IBM conducted yearly employee reviews called the "Performance Improvement Program," or Pip, for short. The Pip, like most such programs today, followed a rigid formula, with numbers and rankings. [John] Backus decided the Pip system was ill-suited for measuring the performance of his programmers, so his approach was to mostly ignore it. One afternoon, for example, he called Lois Haibt over for a chat. He talked about her work, said she had been doing an excellent job and then pushed a small piece of paper across the desk saying, "This is your new salary," a pleasing raise, as Haibt recalled. As she got up to leave, Backus mentioned in passing, "In case anyone should ask, this was your Pip."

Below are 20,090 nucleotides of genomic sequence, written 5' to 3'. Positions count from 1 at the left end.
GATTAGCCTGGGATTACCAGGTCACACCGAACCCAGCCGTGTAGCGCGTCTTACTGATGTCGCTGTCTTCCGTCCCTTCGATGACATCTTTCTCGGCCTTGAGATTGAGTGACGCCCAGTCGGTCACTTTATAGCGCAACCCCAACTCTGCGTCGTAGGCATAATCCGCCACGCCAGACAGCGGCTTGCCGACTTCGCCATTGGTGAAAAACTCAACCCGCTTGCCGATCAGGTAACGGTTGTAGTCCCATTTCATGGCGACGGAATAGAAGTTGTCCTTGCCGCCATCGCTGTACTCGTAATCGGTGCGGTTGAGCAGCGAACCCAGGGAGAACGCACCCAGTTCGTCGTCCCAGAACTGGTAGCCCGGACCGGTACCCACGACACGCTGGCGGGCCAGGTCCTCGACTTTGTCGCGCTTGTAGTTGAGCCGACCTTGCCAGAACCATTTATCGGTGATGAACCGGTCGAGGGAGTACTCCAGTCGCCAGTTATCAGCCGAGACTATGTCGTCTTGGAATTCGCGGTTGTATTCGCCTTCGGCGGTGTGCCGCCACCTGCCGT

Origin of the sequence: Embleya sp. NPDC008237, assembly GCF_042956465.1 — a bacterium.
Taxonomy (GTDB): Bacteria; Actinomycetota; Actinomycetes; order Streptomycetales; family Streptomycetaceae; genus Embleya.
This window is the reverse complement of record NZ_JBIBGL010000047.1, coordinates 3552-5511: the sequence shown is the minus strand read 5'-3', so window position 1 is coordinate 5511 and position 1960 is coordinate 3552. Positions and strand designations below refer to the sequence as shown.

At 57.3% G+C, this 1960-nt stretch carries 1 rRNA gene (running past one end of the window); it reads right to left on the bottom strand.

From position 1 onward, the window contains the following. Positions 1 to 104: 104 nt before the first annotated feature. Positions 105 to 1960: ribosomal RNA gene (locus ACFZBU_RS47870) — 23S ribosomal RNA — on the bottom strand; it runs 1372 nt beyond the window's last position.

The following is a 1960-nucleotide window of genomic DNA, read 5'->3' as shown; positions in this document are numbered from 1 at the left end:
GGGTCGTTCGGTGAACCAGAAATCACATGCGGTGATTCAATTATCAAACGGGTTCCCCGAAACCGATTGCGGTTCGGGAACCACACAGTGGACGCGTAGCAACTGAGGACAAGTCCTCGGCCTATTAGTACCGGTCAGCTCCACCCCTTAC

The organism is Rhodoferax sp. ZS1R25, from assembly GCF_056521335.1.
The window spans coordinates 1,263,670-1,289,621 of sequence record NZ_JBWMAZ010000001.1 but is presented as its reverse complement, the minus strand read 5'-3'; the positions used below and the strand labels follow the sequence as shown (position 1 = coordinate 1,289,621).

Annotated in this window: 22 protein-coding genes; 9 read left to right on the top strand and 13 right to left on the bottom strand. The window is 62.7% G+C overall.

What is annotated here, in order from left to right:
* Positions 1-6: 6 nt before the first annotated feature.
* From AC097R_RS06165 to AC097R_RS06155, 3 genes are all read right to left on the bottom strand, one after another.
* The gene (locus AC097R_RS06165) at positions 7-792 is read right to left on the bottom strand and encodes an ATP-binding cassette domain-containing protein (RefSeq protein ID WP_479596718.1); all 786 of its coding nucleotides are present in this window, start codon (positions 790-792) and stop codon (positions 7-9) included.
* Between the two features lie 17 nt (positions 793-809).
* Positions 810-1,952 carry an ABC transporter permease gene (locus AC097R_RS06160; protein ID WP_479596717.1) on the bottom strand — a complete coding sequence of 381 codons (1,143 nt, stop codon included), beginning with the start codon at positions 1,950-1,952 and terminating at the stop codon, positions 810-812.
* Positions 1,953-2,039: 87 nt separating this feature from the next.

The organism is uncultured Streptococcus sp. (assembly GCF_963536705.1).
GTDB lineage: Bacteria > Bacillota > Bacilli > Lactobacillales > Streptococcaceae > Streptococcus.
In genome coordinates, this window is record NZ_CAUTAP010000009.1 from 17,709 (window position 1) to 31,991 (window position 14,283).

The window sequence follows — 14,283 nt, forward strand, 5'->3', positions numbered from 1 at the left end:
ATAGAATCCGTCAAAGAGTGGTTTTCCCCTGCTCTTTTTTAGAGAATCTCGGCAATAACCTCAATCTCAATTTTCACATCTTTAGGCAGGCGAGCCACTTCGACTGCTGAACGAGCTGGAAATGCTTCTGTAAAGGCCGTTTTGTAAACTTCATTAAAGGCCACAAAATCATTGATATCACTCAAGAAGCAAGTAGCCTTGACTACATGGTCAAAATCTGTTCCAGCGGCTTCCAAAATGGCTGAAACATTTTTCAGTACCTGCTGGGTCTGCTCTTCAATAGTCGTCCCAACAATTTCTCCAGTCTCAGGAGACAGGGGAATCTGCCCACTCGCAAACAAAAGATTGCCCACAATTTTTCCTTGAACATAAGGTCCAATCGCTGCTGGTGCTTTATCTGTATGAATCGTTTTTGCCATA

Since he starts early in the history of the field, Lohr gets to share some of the oddities of the days before programming was professionalized. Developers were kids, musicians, game experts, and practically anyone who showed an interest. Many readers will be surprised and delighted to read of the strong recruitment of women and their many contributions to software development--an aspect of geek history that has long been neglected. Go To should break down a few preconceptions while building up a new respect for the coders who guided us into the 21st century. --Rob Lightner
About: Traces the scientific research, technological innovations, and personalities who created the software revolution and explores the impact of these accoomplishments on the development of computers and programming.
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